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  • Malini Ondrovcik, M.A., RP, C.C.C.

Who’s the Boss?

As a professional who provides parent coaching and a mom who doesn’t always feel quite like I’ve got it together, the universality of parental struggles across culture, socio-economic status, and education levels is fascinating to me. What is also interesting to me is the amount of outward judgment many parents direct towards one another. Can we all agree that, at least in most cases, every parent is trying their best within the resources they have? This notwithstanding, I think that there are some universal truths that all parents may want to consider. There is great power in stopping and observing our parenting behaviours from a non-judgmental lens, and establish where we can improve. Here are a few things to ponder:

  1. You’re not doing your kids any favours by spoiling them: So, while I certainly have an opinion regarding the over-provision of material things to children, that’s not what I’m talking about here. What I mean is things like letting your kid call the shots. I cannot count the number of times I’ve heard parents state that they cannot do X, Y, or Z because their son or daughter won’t “let” them. In what is likely a well-intentioned attempt to raise a free-thinking child, parents today seem to have lost sight of who really is in charge within the confines of the parent-child relationship. You make the rules, your child follows them. You cannot expect your child to learn self discipline without undergoing the experience of rules and consistent, fair discipline. Letting them call the shots is not helpful in the long-run.

  2. Dinner is What’s for Dinner: I’m going to touch on a few things here, but my first point ties into the above. Yes, there are food restrictions, allergies, and other things to consider, but for the most part, kids need to understand that you do not run a restaurant in your home, and dinner is what’s for dinner. Rather than letting kids dictate what they will and will not eat, try making meal planning, grocery shopping, and food preparation a task that involves the kids. Research tells us that this often creates more interest in a wider variety of foods for kids.

  3. Family Meal Time is More Important than Soccer: In a culture of over-stressed kids, families are often foregoing healthy family meals for the sake of getting the kids to daily after-school activities on time. This is doing a couple of things: First, it is compromising the quality of nutrition your family is getting at North America’s largest meal of the day, and secondly, is robbing the family of quality time together. A wide body of research supports the notion that kids who come from homes where family dinner is a regular occurrence tend to perform better in school, and get into trouble less often. Consider how important this is next time you feel pressured to sign up for more activities.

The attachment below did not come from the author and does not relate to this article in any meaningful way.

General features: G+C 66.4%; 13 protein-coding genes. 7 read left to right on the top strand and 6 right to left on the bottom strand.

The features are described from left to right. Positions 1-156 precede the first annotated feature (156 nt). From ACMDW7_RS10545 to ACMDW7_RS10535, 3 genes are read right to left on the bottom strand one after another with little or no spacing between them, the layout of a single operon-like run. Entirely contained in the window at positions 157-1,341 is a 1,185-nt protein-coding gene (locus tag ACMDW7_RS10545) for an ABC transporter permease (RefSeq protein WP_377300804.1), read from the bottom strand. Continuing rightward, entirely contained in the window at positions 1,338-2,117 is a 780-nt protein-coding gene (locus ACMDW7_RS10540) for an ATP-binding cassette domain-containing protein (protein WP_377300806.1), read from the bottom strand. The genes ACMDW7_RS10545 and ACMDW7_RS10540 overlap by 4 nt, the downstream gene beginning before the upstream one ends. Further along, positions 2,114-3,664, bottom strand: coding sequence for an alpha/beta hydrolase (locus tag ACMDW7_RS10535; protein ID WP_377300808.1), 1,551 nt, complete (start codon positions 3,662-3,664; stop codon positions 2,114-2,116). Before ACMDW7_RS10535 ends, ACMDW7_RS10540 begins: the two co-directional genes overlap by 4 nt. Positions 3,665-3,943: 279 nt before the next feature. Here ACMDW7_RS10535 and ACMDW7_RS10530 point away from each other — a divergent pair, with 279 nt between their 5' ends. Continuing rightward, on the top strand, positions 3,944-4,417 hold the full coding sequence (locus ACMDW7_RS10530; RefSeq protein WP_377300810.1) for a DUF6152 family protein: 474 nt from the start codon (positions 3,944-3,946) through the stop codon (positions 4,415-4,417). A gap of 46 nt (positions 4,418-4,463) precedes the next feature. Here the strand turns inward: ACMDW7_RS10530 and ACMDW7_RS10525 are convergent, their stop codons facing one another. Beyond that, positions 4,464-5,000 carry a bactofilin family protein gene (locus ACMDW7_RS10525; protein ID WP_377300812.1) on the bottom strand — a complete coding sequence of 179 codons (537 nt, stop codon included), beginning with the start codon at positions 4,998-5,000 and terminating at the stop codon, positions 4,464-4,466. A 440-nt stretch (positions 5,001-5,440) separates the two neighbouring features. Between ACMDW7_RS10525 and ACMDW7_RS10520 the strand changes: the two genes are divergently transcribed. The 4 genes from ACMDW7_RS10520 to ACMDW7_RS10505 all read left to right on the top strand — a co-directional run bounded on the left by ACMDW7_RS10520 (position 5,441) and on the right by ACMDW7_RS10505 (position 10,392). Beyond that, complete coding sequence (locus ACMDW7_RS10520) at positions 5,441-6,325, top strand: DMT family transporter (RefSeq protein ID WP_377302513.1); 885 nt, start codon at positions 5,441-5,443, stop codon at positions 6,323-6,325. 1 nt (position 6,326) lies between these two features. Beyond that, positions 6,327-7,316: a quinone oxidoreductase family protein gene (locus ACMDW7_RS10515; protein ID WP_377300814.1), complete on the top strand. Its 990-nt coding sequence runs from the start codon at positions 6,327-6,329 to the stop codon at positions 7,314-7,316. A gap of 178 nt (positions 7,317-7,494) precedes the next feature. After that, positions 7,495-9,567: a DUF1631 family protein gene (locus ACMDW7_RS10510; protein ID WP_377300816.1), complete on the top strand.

4. Allow your Kids to Experience Negative Emotions: It seems to be a natural instinct for parents to want to protect their kids from the experience of sadness, loss, anger, and other negative feelings. While this is certainly well-intentioned, think of all the times as an adult that you’ve had to cope with uncomfortable feelings. Think of all the interactions you’ve had which were uncomfortable. Now think of how beneficial it would be to allow your young ones to learn and refine the skills necessary in such situations early on in life. Developing the competence to manage one’s own emotions early in life will not only set them up for success in the real world, but will also help them to build a real sense of self-confidence. Remember that not only do you not need to fight every battle for your child, you may actually be doing them a disservice by doing so.

We all just want to be good parents and do what is best for our kids, but perhaps it’s time to think outside of the box, and challenge some of the norms that appear to perhaps not be what’s best in the long run for our children.

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